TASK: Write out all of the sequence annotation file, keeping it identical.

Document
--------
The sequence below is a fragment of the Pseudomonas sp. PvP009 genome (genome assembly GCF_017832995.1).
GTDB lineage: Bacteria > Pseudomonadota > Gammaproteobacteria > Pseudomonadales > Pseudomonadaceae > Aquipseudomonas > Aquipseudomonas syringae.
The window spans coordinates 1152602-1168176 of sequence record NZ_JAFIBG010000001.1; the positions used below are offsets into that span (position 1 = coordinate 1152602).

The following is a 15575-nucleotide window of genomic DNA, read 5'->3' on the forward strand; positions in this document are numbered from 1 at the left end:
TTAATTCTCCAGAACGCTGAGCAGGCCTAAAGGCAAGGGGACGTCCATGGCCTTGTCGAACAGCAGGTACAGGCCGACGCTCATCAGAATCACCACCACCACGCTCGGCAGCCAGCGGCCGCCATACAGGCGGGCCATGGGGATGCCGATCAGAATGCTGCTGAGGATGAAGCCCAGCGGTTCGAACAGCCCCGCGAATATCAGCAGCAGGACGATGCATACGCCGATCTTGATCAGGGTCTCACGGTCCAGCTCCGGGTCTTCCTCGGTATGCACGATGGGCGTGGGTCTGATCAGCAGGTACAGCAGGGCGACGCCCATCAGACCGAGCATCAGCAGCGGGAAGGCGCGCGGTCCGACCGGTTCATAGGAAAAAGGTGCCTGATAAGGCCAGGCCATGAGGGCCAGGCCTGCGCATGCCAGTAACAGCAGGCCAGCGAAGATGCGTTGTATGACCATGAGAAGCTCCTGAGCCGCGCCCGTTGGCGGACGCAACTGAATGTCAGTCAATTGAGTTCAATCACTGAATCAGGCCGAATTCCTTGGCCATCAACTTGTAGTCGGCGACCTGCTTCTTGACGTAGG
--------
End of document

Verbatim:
The sequence below is a fragment of the Pseudomonas sp. PvP009 genome (genome assembly GCF_017832995.1).
GTDB lineage: Bacteria > Pseudomonadota > Gammaproteobacteria > Pseudomonadales > Pseudomonadaceae > Aquipseudomonas > Aquipseudomonas syringae.
The window spans coordinates 1152602-1168176 of sequence record NZ_JAFIBG010000001.1; the positions used below are offsets into that span (position 1 = coordinate 1152602).

The following is a 15575-nucleotide window of genomic DNA, read 5'->3' on the forward strand; positions in this document are numbered from 1 at the left end:
TTAATTCTCCAGAACGCTGAGCAGGCCTAAAGGCAAGGGGACGTCCATGGCCTTGTCGAACAGCAGGTACAGGCCGACGCTCATCAGAATCACCACCACCACGCTCGGCAGCCAGCGGCCGCCATACAGGCGGGCCATGGGGATGCCGATCAGAATGCTGCTGAGGATGAAGCCCAGCGGTTCGAACAGCCCCGCGAATATCAGCAGCAGGACGATGCATACGCCGATCTTGATCAGGGTCTCACGGTCCAGCTCCGGGTCTTCCTCGGTATGCACGATGGGCGTGGGTCTGATCAGCAGGTACAGCAGGGCGACGCCCATCAGACCGAGCATCAGCAGCGGGAAGGCGCGCGGTCCGACCGGTTCATAGGAAAAAGGTGCCTGATAAGGCCAGGCCATGAGGGCCAGGCCTGCGCATGCCAGTAACAGCAGGCCAGCGAAGATGCGTTGTATGACCATGAGAAGCTCCTGAGCCGCGCCCGTTGGCGGACGCAACTGAATGTCAGTCAATTGAGTTCAATCACTGAATCAGGCCGAATTCCTTGGCCATCAACTTGTAGTCGGCGACCTGCTTCTTGACGTAGG